Afterall, it is not uncommon for BSG fans to share their love of both BSG and HALO in creative ways. This is from metacafe, and one of their members took Halo footage and added the BSG music. Cute.

Battlestar Halo 3 (edited Trailer) - A funny movie is a click away

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Civilization Revolution — Nothing Revolutionary About It on Xbox

Friday, March 6th, 2009

civ-rev-coverI have just finished a full game of Sid Meier’s Civilization Revolution. Overall, it is a big yawn, but I think I am totally jaded in that summation of the turn-based strategy game that has consumed many hours, days, weeks of my life since I discovered the darn game back in the 90’s. I also had my boyfriend play. He is a Civ newb, but skilled in strategy games (not as good as me, of course).

So, I am going to try and give you two reviews in one this time. One is from an addict that is losing her taste for the game, and the second from a beginner.

Honestly, I don’t see an experienced Civ player playing this game on an Xbox 360. It’s better on a PC, and easier to micro-manage which it what this game is all about. But for someone who has never played, I think that the Xbox version will be satisfying to those looking for a strategy game to play from time to time.

Ok, getting right into it. The game looks good, and I like the curved Earth aspect given in the graphics. Granted, I never did play Civilization IV, so maybe the shape of the globe was integrated into Civ at that point. All other Civ’s were very two-dimensional, so the third dimension was a nice treat. I just wish there were more new and improved game play aspects of which to also praise.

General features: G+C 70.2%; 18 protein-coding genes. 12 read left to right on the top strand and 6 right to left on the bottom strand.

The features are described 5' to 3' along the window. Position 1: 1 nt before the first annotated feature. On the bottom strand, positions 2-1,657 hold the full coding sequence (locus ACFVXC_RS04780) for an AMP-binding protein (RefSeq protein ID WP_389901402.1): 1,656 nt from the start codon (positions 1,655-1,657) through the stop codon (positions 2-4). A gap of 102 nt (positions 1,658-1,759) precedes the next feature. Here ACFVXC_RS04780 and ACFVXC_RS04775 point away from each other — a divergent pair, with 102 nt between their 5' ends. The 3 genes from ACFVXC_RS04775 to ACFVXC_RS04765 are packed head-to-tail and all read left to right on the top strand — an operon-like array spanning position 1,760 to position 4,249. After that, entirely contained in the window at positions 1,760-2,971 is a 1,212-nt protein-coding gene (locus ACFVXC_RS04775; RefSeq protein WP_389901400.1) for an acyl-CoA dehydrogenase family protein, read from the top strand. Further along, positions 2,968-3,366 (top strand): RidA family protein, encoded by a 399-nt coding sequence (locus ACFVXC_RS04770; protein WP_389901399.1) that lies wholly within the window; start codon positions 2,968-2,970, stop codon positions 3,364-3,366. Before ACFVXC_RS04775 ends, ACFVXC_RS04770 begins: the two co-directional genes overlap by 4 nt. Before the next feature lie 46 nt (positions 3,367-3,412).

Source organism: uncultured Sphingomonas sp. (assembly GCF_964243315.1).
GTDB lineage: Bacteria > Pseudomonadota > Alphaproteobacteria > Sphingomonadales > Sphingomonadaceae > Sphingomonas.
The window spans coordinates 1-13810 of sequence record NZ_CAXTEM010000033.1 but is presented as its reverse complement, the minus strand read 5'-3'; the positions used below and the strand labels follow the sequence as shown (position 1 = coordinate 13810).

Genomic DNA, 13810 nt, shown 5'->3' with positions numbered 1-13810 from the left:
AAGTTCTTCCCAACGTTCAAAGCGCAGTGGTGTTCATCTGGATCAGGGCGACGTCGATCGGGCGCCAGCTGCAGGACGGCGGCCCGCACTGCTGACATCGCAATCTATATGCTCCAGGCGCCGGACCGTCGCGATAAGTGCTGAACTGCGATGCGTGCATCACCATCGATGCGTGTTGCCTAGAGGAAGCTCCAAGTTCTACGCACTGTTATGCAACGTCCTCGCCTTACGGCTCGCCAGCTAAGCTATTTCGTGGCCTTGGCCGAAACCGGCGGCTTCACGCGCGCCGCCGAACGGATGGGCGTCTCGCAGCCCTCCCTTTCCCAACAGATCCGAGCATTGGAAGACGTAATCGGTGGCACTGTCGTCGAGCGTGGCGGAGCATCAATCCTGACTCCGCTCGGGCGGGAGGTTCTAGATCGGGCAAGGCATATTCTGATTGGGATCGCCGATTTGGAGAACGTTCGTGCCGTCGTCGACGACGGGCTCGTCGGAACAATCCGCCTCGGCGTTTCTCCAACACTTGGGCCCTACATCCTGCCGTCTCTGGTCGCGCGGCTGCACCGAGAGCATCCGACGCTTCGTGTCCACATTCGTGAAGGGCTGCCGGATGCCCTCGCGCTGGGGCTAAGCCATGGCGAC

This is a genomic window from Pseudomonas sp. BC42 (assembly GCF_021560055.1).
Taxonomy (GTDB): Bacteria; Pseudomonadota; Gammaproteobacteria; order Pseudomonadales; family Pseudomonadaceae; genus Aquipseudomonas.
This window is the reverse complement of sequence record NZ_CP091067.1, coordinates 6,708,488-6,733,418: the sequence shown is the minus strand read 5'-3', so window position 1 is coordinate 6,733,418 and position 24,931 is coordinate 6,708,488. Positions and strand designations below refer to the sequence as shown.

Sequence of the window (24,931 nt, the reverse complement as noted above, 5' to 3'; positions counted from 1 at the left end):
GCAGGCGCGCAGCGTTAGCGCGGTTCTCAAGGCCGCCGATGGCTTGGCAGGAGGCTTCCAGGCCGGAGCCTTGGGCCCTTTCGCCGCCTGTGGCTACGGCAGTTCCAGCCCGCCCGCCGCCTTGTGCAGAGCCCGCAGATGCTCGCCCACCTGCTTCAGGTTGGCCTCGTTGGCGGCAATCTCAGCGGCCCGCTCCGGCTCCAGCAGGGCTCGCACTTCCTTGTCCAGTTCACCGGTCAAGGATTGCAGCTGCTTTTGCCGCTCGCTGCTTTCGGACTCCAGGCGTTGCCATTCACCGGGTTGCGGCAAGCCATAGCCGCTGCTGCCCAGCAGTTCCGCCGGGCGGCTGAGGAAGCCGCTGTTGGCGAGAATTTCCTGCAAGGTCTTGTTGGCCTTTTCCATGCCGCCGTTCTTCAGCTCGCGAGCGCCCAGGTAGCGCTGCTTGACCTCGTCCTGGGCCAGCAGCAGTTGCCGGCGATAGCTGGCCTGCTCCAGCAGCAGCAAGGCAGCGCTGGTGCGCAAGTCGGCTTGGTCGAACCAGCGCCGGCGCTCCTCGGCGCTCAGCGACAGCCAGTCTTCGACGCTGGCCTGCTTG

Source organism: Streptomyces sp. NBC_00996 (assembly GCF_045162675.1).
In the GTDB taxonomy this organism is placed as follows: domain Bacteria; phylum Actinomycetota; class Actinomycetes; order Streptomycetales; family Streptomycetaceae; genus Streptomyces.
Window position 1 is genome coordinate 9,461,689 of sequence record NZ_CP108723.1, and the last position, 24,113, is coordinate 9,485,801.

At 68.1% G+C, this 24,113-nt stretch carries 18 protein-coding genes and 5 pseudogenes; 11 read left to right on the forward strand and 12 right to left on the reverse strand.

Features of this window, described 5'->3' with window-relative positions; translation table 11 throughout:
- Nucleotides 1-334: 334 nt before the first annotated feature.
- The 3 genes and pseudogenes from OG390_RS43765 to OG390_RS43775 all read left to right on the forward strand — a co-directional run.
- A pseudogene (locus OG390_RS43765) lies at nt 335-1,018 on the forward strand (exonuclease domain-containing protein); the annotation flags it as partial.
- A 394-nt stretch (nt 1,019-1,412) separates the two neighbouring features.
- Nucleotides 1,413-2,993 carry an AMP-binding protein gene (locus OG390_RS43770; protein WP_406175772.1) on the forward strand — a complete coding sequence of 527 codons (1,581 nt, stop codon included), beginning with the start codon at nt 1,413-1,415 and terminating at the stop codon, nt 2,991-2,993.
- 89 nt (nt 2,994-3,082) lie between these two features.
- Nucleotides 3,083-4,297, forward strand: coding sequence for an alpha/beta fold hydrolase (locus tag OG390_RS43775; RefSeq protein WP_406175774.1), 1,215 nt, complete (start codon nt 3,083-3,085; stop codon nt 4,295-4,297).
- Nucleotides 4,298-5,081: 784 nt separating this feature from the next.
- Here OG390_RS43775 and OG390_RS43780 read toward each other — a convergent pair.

There are the usual suspects that are your playable civilizations, i.e. the English (Elizabeth looks frigid), the Russians (Catherine the Great is hot), the Mongols (my fav since the Vikings are no longer available), the Germans, the Chinese, the Indians, the Zulu, and even the classical civs like the Greeks (Alexander loves to toss his blond hair around) and the Romans. The Americans are represented by Lincoln and his theme music is straight out of Deliverance. Odd.

Anyway, you start off as a group of settlers, you build your capital, you make more settlers to build more cities, you want to build military units and destroy all the barbarians, before your fellow leaders turn on you and then you get to fight them off for the rest of the game. You can play super easy to super hard, depending on your level of experience. I played the first game on Chieftain (super easy) and it was so easy, I quit playing and switched to the medium level of King. Usually on the PC game, I find it impossible to survive on any level above King, as I am a warmonger and this game rewards peace.